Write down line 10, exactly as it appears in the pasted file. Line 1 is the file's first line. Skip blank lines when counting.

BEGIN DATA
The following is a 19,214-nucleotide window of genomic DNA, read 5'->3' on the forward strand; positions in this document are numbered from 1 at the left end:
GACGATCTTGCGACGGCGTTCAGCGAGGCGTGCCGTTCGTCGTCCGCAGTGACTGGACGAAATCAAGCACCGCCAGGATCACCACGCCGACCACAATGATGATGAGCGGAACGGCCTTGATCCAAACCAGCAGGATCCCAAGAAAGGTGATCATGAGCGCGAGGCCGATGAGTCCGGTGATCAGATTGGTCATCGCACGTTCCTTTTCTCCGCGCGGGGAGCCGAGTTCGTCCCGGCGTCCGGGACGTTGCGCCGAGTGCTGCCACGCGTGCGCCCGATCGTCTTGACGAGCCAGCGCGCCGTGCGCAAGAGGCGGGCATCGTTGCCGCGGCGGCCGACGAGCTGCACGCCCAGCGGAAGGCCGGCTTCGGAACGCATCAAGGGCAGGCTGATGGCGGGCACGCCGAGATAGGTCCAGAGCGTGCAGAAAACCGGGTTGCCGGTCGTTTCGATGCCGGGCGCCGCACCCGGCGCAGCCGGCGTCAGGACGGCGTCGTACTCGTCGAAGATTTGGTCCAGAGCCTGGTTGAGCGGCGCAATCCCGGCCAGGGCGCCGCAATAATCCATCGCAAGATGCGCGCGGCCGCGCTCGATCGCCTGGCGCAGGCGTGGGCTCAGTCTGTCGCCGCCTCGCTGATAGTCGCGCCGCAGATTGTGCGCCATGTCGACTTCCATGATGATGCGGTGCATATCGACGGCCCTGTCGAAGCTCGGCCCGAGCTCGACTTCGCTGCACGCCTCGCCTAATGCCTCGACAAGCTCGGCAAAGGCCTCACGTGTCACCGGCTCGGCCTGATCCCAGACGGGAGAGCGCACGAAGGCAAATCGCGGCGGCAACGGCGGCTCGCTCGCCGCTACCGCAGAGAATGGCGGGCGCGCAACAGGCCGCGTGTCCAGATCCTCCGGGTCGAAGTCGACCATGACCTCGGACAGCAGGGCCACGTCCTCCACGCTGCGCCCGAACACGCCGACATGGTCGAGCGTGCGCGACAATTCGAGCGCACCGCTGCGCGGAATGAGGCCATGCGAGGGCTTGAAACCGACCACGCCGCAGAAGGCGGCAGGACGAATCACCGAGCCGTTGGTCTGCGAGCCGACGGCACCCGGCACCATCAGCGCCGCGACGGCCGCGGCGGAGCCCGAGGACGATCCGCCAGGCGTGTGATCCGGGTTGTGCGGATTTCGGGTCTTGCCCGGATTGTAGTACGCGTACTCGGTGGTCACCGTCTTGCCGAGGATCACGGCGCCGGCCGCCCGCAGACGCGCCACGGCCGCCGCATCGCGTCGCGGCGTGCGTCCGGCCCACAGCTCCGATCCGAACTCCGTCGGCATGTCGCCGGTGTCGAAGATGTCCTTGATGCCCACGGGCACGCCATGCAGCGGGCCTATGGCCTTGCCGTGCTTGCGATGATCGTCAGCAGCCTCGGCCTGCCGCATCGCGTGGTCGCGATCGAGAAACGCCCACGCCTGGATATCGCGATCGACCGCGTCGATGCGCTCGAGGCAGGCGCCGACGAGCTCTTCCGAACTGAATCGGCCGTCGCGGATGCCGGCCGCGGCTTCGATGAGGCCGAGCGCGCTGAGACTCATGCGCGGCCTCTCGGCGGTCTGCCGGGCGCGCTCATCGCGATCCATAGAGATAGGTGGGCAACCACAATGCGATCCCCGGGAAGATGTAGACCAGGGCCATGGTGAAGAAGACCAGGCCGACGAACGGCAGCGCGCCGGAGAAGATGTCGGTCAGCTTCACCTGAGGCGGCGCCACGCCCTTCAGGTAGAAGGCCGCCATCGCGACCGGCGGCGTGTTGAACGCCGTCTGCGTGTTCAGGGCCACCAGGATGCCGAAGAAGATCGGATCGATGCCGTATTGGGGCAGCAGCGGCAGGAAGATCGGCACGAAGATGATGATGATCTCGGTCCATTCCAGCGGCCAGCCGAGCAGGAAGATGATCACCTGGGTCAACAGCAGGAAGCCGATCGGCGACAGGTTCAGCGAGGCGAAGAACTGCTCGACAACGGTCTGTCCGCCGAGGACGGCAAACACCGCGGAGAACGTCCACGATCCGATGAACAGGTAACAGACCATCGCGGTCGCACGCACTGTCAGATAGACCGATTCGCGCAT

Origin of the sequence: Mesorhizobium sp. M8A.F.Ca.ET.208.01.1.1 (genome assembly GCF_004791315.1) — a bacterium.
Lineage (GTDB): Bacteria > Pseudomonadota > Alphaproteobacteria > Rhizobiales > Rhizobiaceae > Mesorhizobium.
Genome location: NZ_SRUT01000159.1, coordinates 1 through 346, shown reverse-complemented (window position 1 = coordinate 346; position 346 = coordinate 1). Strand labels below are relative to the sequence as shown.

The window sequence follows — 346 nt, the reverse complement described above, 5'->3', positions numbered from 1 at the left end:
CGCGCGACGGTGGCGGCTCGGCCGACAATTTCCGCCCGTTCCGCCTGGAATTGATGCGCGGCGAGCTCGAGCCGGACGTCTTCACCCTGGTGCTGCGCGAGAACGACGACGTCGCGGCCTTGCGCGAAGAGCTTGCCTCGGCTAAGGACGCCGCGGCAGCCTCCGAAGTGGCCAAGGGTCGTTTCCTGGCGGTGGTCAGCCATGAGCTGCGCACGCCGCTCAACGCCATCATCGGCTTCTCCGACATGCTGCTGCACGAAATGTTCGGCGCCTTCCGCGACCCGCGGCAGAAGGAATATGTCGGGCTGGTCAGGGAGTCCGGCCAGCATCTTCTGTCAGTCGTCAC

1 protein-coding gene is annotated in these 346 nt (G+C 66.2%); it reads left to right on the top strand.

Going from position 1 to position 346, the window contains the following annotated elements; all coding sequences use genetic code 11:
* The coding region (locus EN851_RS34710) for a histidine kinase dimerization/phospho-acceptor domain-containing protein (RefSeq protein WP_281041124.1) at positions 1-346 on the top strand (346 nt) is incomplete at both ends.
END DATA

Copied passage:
* The coding region (locus EN851_RS34710) for a histidine kinase dimerization/phospho-acceptor domain-containing protein (RefSeq protein WP_281041124.1) at positions 1-346 on the top strand (346 nt) is incomplete at both ends.